Involve your customers in the diagnostics to educate them about their homes issues. With their involvement you can better understand what they desire and match the budget they decide on once they understand the needs of their home. Also be certain to test-out at the completion of the project to verify that you delivered what you promised.
HVAC and Home Performance Repairs
Once you’ve performed your testing and diagnostics there will more than likely be repairs needed. Help your staff understand the cause-and-effect relationships that can occur in a home by changing out equipment or renovating and balancing the duct system so they can effectively communicate these needs to your customers.
Repairs and testing outside of the HVAC scope of work must be requested by your customer. Avoid addressing building envelope defects when the request from the customer was only for HVAC related work. Be certain to ask permission to perform additional non-HVAC testing and be certain to introduce non-HVAC testing and repairs in the context of building load reduction and improved IAQ.
If you’re first trusted as the HVAC professional, remember your role and customer expectations. Introduce other energy efficiency work carefully, but with conviction. Your marketing should reflect the same approach to avoid a “me too” appearance in the home performance arena. We can lead this movement if we approach the issues from the perspective of who we are, not what a program tells us we should be. Do this on your own terms.
Rule Number One: Maintain Overall Profitability
Another real risk of entering the home performance contracting market is that at the onset, many HVAC contractors become so immersed in this new type of business that they fail to keep their focus on their existing HVAC business profitability.
How much extra time did you have available this last month to pursue other interests? Home performance is another interest. Treat it like one. Consider how to carefully add home performance to your HVAC contracting business in a way that won’t upset the careful balance of your current business.
Here’s the pitfall; you begin picking up home performance testing and repairs. It’s new, exciting, and lots of fun. Each job appears very profitable. But, three months down the road your company profit-and-loss statement has lots of red on it. What happened?
In reality, while you were running around playing with your new home performance business, the number of HVAC jobs decreased by 35%. You took your eye off the machine that cranks out the income that covers your overhead and provides ongoing profit, and you’ve lost a ton of money. You’re in deep financial trouble.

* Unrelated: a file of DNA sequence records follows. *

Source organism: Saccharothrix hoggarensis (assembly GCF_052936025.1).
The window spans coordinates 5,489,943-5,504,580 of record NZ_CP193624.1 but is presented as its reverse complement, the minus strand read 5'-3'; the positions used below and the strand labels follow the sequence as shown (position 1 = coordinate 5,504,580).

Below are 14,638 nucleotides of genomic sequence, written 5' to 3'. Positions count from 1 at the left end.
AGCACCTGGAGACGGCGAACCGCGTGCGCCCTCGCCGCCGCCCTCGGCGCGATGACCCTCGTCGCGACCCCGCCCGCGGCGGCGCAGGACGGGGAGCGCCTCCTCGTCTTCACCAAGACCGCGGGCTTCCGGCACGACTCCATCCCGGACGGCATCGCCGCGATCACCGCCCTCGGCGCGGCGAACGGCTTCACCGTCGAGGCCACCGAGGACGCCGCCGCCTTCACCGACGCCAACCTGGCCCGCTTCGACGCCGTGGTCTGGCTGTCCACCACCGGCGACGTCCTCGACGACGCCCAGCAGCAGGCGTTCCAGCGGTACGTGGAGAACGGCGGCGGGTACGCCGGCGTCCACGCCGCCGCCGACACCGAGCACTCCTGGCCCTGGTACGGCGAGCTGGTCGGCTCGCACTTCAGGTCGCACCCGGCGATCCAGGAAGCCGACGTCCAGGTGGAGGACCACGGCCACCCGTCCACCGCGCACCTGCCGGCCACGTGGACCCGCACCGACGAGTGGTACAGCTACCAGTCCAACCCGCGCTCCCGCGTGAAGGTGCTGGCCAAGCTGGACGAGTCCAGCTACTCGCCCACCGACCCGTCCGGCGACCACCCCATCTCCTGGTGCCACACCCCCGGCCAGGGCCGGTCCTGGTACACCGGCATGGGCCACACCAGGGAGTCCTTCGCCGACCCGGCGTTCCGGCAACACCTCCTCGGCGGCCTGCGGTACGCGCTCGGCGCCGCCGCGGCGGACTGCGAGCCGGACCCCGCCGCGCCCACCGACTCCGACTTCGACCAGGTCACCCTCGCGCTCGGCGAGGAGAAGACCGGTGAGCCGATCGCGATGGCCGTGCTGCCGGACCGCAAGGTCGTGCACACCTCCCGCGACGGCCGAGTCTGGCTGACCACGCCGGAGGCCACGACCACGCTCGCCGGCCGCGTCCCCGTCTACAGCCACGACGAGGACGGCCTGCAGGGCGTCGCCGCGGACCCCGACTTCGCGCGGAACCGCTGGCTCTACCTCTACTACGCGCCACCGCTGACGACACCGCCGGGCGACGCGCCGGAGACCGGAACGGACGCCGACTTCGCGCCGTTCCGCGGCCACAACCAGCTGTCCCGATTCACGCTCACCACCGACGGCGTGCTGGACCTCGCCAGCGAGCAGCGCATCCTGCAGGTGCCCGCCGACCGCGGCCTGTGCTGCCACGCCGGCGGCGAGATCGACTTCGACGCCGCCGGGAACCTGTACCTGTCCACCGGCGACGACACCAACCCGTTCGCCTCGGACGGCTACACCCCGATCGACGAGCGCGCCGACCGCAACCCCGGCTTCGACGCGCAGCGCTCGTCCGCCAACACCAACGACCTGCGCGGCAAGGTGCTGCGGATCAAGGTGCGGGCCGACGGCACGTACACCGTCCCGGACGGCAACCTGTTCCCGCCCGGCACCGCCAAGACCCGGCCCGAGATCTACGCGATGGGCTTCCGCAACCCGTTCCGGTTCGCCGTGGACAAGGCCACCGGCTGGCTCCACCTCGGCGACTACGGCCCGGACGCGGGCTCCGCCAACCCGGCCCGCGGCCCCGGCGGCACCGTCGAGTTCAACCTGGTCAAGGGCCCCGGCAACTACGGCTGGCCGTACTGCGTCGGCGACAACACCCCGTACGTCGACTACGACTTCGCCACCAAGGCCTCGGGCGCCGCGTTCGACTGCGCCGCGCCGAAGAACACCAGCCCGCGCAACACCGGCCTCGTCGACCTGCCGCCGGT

You realize you’ve also diverted some of your labor from doing what they love day-to-day and they wonder why you’re messing with their careers by putting a calking gun in their hands instead of sheet metal shears.
How to Move into Home Performance
Many successful HVAC contractors have entered the home performance market by getting training for one or two testing and selling technicians, or hiring an energy rater to do their home performance testing, then easing into this new business venture.
When it comes to getting the work done, many have subcontracted their air sealing and insulation to a reliable subcontractor at first. This allows them to test the water for a season and really see how the two trades fit together. They learn to effectively bundle, sell, and price the work, and pull the pieces together while still maintaining their current HVAC business.
Then the time will come to train more testing, sales, and installation employees. Then you’ll hire a new manager to set up inventory and work processes, purchase the right test and installation equipment, and manage the insulation and air sealing crew. Over a year or so, maybe less, the home performance department is transitioned into the company. This way the venture can be profitable to the contractor and beneficial to his or her customers.
This is the most consistent and reasonable method of adding home performance to an HVAC company. There are variations, but these principles usually apply. The message is to protect your existing HVAC business.
The transition into home performance testing and repairs won’t happen overnight. It will take a tremendous amount of dedication and a spirit of teamwork among those in your company.
Remember who you are and where you come from. It’s OK to continue to be an HVAC contractor and add home performance to your offering. You don’t have to become one of the two extremes. You determine how to play the game on your own terms.
Rob “Doc” Falke and David Richardson serve the industry through National Comfort Institute, an HVAC-based training company and membership organization. If you’re an HVAC contractor or technician interested in a free Blower Door Test Procedure, contact Doc or David through firstname.lastname@example.org or call them at 800-633-7058. Go to NCI’s website at nationalcomfortinstitute.com for free information, articles and downloads.